Working as an Aromatherapist

Published on 13 January, 2019 | alternative therapies

SETTING UP AS AN AROMATHERAPIST

Home-Remedies-for-Acne

Find how to set up as a professional therapist with advise and tips.

TIP 1: As a potential Aromatherapist I would look around the area in which you live and find some beauty clinics or spas, which offer Aromatherapy in the practise and at what price. If possible speak to the owner of the business and find out if they would prefer you to have any other related skills such as reflexology or Indian head massage. Take some flyers from the shop, with permission, and work out whether it is worthwhile, would you be better to work in a shop or could you work from your own home?

TIP 2. If you intend to work at home then ensure that you have a suitable room with adequate heating, a nice atmosphere and privacy. You may need to register as self-employed and gain the services of an Accountant. The local Chamber of Commerce, ring the local Town Hall and ask if there is one in your area, may be able to help you with marketing and networking strategies.

TIP 3. Once you are qualified keep your business cards with you at all times to give to potential clients and work colleagues. Make yourself available to give talks to interested parties such as Charities and the local Women’s Institute.

Tip 4. It can sometimes be lonely working on your own so it may be worthwhile considering working for a shop, spa or saloon for a few days a week so that you still have work/friend camaraderie.

Tip 5. It is important for a practising Aromatherapist to keep up to date with events and research in the Aromatherapy world. You can do this by subscribing to a journal/magazine and or by joining a related professional body.

AROMATHERAPY AND THE FUTURE

The Royal College of Nursing has produced literature, which demonstrates the effectiveness of Aromatherapy demonstrated during research trials. Many nurses are open to using Aromatherapy and some have completed their training and use it in intensive care, coronary care, for children, for obstetrics (childbirth) and in HIV patients (The Lighthouse). Aromatherapy is also widely used in hospices and for individuals who have severe learning difficulties.

Aromatherapy in Hospitals

Essential oil diffusing systems are installed in hospitals and research is being conducted into the use of essential oil diffusing systems in homes for the elderly in the United States of America.

In Japan the third biggest construction company, called the Shimizy Corporation, uses aroma systems in the newly commissioned ‘intelligent’ buildings to lessen stress and to improve efficiency. Rosemary and Lavender essential oils are released into the area where customers are present whilst Eucalyptus or Lemon is diffused into the visual display unit (VDU) area where people are working.

Benefits of Essential Oils

A company that produces fragrances, called Takasago, in Japan, found that typing errors were reduced by 20% when Lavender was used in the diffuser, by 33% when Jasmine was diffused and by 54% when Lemon was used. If the aromas are changed from time to time then the workers tolerance, and therefore, efficiency is sustained.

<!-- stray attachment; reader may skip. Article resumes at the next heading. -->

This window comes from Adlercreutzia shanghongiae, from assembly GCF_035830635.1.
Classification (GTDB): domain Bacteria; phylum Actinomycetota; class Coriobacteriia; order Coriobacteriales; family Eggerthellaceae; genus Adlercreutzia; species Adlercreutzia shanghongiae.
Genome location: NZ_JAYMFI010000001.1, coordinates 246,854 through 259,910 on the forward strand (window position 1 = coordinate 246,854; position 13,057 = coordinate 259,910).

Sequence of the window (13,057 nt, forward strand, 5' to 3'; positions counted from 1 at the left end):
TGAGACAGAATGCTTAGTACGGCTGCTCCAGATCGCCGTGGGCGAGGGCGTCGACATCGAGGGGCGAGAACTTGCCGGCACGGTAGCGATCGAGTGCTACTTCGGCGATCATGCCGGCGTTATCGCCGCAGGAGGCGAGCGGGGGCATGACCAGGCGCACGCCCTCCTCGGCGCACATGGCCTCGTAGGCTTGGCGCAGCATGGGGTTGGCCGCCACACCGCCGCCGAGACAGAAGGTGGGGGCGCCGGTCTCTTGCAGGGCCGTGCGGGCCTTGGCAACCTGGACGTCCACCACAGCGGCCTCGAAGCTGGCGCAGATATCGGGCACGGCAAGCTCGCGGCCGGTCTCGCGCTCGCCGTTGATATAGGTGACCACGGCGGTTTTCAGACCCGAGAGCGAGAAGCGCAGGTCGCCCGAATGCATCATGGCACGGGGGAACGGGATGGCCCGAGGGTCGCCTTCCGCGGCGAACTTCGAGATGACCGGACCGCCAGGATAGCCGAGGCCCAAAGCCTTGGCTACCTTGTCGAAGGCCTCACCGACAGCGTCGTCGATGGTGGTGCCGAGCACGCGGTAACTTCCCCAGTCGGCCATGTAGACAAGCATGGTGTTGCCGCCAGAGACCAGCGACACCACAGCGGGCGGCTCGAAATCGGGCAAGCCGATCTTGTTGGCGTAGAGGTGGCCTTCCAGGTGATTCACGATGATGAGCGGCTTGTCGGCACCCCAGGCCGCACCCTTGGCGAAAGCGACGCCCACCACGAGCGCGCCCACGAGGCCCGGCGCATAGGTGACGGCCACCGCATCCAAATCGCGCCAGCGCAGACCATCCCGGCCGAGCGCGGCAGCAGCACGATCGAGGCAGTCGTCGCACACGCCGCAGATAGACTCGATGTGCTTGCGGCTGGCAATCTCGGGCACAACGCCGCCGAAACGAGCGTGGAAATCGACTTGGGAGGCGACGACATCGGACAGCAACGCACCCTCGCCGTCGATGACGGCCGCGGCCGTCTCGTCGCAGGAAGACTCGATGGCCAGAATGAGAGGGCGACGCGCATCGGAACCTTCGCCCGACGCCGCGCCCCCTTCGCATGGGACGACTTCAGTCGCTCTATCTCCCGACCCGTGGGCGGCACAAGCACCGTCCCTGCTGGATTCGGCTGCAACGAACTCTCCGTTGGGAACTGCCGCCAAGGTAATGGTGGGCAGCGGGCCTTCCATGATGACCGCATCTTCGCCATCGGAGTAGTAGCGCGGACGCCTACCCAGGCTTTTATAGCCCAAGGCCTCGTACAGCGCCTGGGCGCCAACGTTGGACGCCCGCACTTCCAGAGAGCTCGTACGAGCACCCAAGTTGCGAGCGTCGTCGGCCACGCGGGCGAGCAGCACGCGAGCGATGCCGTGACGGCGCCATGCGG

In retail outlets, the use of Aromatherapy is growing, particularly in the United States of America. Think how much it affects you when you enter a bakery that is baking fresh bread!

The classroom too is a potential area for growth in Aromatherapy, to make a more calming atmosphere and to aid memory. It is important that the same aroma is used for recall as was given at the time of learning. The reason why this works is not yet known but further research should clarify the situation. It would be better to use ‘natural’ essential oil aromas rather than chemically created ones, so Aromatherapy could be particularly beneficial in the education environment.

Some General Practitioner’s (GP’s) do not realize the value of using complementary therapies including Aromatherapy. This may have arisen because of the considerable market in the chemical drugs industry, the drugs industry spends lots of money advertising, promoting and employing sales representatives who go to see the GP who often has little time to read research or investigate other forms of treatment.

Hippocrates, the Greek Physician, in the 5th Century BC, noted that a bitter tasting powder obtained from the bark of the willow tree could help reduce aches and pains and lessen fever. This substance is now called Aspirin, which although has some side effects is now extensively used to treat fever, inflammation and to prevent disease. It is thought that for every disease there is a cure to be found in the rain forest, it just needs time and money to fund the research. Other GP’s however are now more open to complementary therapies and even have some therapists on hand and working as consultants, and hopefully this aspect will continue to grow.

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